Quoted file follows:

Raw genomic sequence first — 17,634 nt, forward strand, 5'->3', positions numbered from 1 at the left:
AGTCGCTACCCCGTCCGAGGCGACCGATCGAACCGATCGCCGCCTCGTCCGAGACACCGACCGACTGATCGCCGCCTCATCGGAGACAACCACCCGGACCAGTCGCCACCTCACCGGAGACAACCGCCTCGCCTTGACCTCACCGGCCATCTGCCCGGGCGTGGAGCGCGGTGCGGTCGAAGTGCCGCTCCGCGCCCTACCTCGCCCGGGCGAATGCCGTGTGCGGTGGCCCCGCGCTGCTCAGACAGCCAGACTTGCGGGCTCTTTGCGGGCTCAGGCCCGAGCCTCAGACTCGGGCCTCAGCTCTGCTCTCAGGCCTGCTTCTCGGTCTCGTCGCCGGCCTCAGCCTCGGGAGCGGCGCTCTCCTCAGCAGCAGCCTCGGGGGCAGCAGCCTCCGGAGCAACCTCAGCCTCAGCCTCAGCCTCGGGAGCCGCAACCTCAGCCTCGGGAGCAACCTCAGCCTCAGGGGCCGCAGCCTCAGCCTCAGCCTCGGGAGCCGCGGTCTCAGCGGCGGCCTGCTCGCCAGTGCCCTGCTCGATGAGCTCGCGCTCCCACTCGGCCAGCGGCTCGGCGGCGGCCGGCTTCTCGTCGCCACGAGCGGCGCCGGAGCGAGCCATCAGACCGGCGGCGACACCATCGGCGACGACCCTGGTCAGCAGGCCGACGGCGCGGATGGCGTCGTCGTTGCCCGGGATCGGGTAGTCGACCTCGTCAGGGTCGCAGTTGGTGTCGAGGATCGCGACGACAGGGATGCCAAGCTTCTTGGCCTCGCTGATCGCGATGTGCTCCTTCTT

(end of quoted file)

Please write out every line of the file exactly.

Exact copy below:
Raw genomic sequence first — 17,634 nt, forward strand, 5'->3', positions numbered from 1 at the left:
AGTCGCTACCCCGTCCGAGGCGACCGATCGAACCGATCGCCGCCTCGTCCGAGACACCGACCGACTGATCGCCGCCTCATCGGAGACAACCACCCGGACCAGTCGCCACCTCACCGGAGACAACCGCCTCGCCTTGACCTCACCGGCCATCTGCCCGGGCGTGGAGCGCGGTGCGGTCGAAGTGCCGCTCCGCGCCCTACCTCGCCCGGGCGAATGCCGTGTGCGGTGGCCCCGCGCTGCTCAGACAGCCAGACTTGCGGGCTCTTTGCGGGCTCAGGCCCGAGCCTCAGACTCGGGCCTCAGCTCTGCTCTCAGGCCTGCTTCTCGGTCTCGTCGCCGGCCTCAGCCTCGGGAGCGGCGCTCTCCTCAGCAGCAGCCTCGGGGGCAGCAGCCTCCGGAGCAACCTCAGCCTCAGCCTCAGCCTCGGGAGCCGCAACCTCAGCCTCGGGAGCAACCTCAGCCTCAGGGGCCGCAGCCTCAGCCTCAGCCTCGGGAGCCGCGGTCTCAGCGGCGGCCTGCTCGCCAGTGCCCTGCTCGATGAGCTCGCGCTCCCACTCGGCCAGCGGCTCGGCGGCGGCCGGCTTCTCGTCGCCACGAGCGGCGCCGGAGCGAGCCATCAGACCGGCGGCGACACCATCGGCGACGACCCTGGTCAGCAGGCCGACGGCGCGGATGGCGTCGTCGTTGCCCGGGATCGGGTAGTCGACCTCGTCAGGGTCGCAGTTGGTGTCGAGGATCGCGACGACAGGGATGCCAAGCTTCTTGGCCTCGCTGATCGCGATGTGCTCCTTCTT